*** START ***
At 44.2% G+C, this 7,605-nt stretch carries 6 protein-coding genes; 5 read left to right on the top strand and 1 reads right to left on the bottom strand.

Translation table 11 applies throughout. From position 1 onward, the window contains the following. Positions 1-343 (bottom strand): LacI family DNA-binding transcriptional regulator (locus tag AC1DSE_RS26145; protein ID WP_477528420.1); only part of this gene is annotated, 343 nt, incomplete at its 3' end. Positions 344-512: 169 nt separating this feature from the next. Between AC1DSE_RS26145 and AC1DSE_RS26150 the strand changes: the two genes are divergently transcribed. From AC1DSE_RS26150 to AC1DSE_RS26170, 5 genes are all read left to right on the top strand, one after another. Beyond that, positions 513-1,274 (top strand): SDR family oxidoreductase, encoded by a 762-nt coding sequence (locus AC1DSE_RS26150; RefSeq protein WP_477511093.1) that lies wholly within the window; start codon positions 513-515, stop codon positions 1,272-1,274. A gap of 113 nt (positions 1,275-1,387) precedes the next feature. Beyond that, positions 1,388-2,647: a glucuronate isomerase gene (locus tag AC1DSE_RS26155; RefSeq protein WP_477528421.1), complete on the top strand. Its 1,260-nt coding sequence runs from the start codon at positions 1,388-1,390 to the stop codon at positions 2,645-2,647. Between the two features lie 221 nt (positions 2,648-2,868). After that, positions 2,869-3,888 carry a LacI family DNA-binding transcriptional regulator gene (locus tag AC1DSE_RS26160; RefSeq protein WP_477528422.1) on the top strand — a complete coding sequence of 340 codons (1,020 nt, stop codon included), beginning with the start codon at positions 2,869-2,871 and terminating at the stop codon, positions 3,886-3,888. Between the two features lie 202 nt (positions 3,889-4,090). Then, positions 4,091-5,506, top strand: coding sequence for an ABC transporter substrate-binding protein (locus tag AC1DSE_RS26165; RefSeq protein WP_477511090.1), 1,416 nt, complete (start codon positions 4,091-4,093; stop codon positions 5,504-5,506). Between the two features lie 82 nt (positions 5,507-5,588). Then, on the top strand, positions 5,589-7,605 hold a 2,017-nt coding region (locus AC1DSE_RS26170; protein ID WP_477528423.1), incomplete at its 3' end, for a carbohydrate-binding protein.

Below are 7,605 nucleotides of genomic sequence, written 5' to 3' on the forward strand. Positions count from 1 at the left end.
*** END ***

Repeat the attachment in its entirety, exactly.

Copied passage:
At 44.2% G+C, this 7,605-nt stretch carries 6 protein-coding genes; 5 read left to right on the top strand and 1 reads right to left on the bottom strand.

Translation table 11 applies throughout. From position 1 onward, the window contains the following. Positions 1-343 (bottom strand): LacI family DNA-binding transcriptional regulator (locus tag AC1DSE_RS26145; protein ID WP_477528420.1); only part of this gene is annotated, 343 nt, incomplete at its 3' end. Positions 344-512: 169 nt separating this feature from the next. Between AC1DSE_RS26145 and AC1DSE_RS26150 the strand changes: the two genes are divergently transcribed. From AC1DSE_RS26150 to AC1DSE_RS26170, 5 genes are all read left to right on the top strand, one after another. Beyond that, positions 513-1,274 (top strand): SDR family oxidoreductase, encoded by a 762-nt coding sequence (locus AC1DSE_RS26150; RefSeq protein WP_477511093.1) that lies wholly within the window; start codon positions 513-515, stop codon positions 1,272-1,274. A gap of 113 nt (positions 1,275-1,387) precedes the next feature. Beyond that, positions 1,388-2,647: a glucuronate isomerase gene (locus tag AC1DSE_RS26155; RefSeq protein WP_477528421.1), complete on the top strand. Its 1,260-nt coding sequence runs from the start codon at positions 1,388-1,390 to the stop codon at positions 2,645-2,647. Between the two features lie 221 nt (positions 2,648-2,868). After that, positions 2,869-3,888 carry a LacI family DNA-binding transcriptional regulator gene (locus tag AC1DSE_RS26160; RefSeq protein WP_477528422.1) on the top strand — a complete coding sequence of 340 codons (1,020 nt, stop codon included), beginning with the start codon at positions 2,869-2,871 and terminating at the stop codon, positions 3,886-3,888. Between the two features lie 202 nt (positions 3,889-4,090). Then, positions 4,091-5,506, top strand: coding sequence for an ABC transporter substrate-binding protein (locus tag AC1DSE_RS26165; RefSeq protein WP_477511090.1), 1,416 nt, complete (start codon positions 4,091-4,093; stop codon positions 5,504-5,506). Between the two features lie 82 nt (positions 5,507-5,588). Then, on the top strand, positions 5,589-7,605 hold a 2,017-nt coding region (locus AC1DSE_RS26170; protein ID WP_477528423.1), incomplete at its 3' end, for a carbohydrate-binding protein.

Below are 7,605 nucleotides of genomic sequence, written 5' to 3' on the forward strand. Positions count from 1 at the left end.